Mobile Firm Aims to Capture Off-Deck Ad Dollars

  |  December 13, 2007   |  Comments

Bytemobile's Unison Advertising Module finds green outside the walled garden of carrier decks.

Cell phone operators have spent years sowing their mobile decks with content and services in the hopes of pleasing subscribers while bringing in revenue, including from ads. Some have obstructed off-deck surfing, partly because they can't monetize that behavior beyond the incremental connection charges collected from subscribers.

A new advertising solution from Bytemobile, dubbed Unison Advertising Module, aims to generate revenue from off-portal browsing with the placement of a banner ad at the top and bottom of every page. Installed on the carrier's network, the product purports to optimize Web sites for mobile devices through a process the company calls "content adaptation."

"It provides the operator with the ability to monetize this new off-portal [experience]," said Amy Leahy, director of marketing at Bytemobile, who added the service "now enables adaptation of two million-plus Web sites."

Leahy insists sites already designed for a mobile audience will likely not get additional ads. "In no way are we changing the advertising that's already on some of those sites. If it's a mobile specific site, and there's already advertising on there, we're not adding any."

Ads from adapted sites will appear intact but won't always work, especially when Flash and other technologies not conducive to mobile are present. "We are putting a frame around the Web siteÃ... and serving ads more targeted to the mobile user," she said.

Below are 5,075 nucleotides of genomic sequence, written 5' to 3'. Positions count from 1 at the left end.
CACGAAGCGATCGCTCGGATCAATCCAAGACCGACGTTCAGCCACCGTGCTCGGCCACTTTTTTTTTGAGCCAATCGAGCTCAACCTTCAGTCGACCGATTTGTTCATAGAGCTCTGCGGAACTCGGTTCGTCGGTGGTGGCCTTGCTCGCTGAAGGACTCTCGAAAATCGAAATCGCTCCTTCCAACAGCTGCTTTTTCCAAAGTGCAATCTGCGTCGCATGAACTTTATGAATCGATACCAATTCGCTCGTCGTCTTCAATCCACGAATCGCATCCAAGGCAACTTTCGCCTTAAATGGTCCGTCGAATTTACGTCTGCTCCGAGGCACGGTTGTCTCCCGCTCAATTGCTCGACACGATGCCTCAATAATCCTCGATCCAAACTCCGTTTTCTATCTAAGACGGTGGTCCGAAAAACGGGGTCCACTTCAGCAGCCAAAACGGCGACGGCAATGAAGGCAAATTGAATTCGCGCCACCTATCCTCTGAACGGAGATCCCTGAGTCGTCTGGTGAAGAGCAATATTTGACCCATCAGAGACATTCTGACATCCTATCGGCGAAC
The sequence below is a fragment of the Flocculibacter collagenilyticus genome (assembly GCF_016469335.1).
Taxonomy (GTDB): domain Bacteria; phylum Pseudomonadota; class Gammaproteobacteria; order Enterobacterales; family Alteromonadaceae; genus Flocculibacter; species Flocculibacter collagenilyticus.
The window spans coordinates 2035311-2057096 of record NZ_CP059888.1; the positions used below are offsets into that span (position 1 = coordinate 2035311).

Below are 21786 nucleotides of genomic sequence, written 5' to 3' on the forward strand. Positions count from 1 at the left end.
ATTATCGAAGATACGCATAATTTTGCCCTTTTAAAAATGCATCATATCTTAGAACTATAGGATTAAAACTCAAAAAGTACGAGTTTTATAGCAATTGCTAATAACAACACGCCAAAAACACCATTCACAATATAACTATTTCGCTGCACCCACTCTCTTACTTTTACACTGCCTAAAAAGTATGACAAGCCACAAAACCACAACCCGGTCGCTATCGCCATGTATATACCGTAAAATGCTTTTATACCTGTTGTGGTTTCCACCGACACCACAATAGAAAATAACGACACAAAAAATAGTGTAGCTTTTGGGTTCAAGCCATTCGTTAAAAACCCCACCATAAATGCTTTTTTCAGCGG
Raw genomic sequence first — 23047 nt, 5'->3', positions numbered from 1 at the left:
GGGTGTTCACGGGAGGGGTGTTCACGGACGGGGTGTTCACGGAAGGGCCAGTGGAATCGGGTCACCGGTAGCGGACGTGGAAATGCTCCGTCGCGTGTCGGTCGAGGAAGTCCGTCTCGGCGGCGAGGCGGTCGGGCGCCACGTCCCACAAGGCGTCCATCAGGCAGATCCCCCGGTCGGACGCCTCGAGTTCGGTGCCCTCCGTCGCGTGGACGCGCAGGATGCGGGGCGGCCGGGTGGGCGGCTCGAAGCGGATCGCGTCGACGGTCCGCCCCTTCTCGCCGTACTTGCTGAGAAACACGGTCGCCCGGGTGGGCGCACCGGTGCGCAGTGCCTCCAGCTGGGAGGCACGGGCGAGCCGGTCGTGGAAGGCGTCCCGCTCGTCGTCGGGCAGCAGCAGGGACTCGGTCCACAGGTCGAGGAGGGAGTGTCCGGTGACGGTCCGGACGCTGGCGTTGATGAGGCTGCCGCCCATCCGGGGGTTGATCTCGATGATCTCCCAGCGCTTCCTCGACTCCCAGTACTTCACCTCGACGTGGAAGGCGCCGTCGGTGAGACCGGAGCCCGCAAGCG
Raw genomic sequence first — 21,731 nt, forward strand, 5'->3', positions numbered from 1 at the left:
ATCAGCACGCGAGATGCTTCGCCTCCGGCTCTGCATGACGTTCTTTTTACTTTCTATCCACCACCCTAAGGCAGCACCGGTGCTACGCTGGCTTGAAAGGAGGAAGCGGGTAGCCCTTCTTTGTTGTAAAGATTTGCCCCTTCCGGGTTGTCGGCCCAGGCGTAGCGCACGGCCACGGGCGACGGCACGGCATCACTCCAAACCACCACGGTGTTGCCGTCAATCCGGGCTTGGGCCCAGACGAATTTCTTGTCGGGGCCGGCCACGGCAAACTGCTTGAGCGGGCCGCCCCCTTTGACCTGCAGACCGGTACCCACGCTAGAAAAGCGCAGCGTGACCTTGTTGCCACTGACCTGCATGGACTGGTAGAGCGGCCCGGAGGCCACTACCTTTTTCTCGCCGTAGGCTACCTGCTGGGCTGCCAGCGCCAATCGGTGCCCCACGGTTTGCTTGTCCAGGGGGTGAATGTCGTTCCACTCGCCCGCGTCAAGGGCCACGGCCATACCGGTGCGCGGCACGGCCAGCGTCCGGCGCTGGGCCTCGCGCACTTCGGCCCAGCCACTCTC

Sitting on the carrier's network allows Bytemobile to target ads by demographic, location, and behavioral data without requiring customers to install anything. "They look to be able to leverage some of the carrier subscriber data that hasn't been well mined, if at all, by the carriers because there hasn't been a need," said Jupiter Research Analyst Neil Strother. "If that helps carriers unlock that data and add a little more relevant targeting, I think that could be a good thing for advertisers. And if it isn't abused it could be a good thing for consumers as well."

Ads are sold by the carriers or an agency, and Bytemobile handles ad serving. It's up to carriers to decide whether ad revenue from the endeavor will subsidize mobile Web access for subscribers.

Bytemobile said a number of carriers are testing the ad-supported service, though no commercial deployments are set yet. The firm provides various other products and services to about 85 operators, including Sprint, AT&T, Alltel, Vodafone, T-Mobile, Orange, China Mobile, and NTT DoCoMo.


Enid Burns

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